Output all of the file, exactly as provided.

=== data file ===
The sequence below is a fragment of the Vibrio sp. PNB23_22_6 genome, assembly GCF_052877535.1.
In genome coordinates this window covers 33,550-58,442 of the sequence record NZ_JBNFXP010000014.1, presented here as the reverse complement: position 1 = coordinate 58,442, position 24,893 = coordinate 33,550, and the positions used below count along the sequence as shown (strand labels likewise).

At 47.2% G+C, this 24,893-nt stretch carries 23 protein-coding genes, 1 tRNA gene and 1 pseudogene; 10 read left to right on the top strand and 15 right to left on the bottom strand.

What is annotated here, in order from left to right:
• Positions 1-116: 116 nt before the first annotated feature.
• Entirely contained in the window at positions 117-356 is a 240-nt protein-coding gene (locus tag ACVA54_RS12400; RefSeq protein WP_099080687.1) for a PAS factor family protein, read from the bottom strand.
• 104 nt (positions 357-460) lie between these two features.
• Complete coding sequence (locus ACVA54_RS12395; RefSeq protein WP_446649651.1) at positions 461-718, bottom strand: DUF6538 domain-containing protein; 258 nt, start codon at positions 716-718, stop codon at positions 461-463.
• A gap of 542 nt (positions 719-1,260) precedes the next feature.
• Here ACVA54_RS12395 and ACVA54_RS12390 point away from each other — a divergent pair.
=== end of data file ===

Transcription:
The sequence below is a fragment of the Vibrio sp. PNB23_22_6 genome, assembly GCF_052877535.1.
In genome coordinates this window covers 33,550-58,442 of the sequence record NZ_JBNFXP010000014.1, presented here as the reverse complement: position 1 = coordinate 58,442, position 24,893 = coordinate 33,550, and the positions used below count along the sequence as shown (strand labels likewise).

At 47.2% G+C, this 24,893-nt stretch carries 23 protein-coding genes, 1 tRNA gene and 1 pseudogene; 10 read left to right on the top strand and 15 right to left on the bottom strand.

What is annotated here, in order from left to right:
• Positions 1-116: 116 nt before the first annotated feature.
• Entirely contained in the window at positions 117-356 is a 240-nt protein-coding gene (locus tag ACVA54_RS12400; RefSeq protein WP_099080687.1) for a PAS factor family protein, read from the bottom strand.
• 104 nt (positions 357-460) lie between these two features.
• Complete coding sequence (locus ACVA54_RS12395; RefSeq protein WP_446649651.1) at positions 461-718, bottom strand: DUF6538 domain-containing protein; 258 nt, start codon at positions 716-718, stop codon at positions 461-463.
• A gap of 542 nt (positions 719-1,260) precedes the next feature.
• Here ACVA54_RS12395 and ACVA54_RS12390 point away from each other — a divergent pair.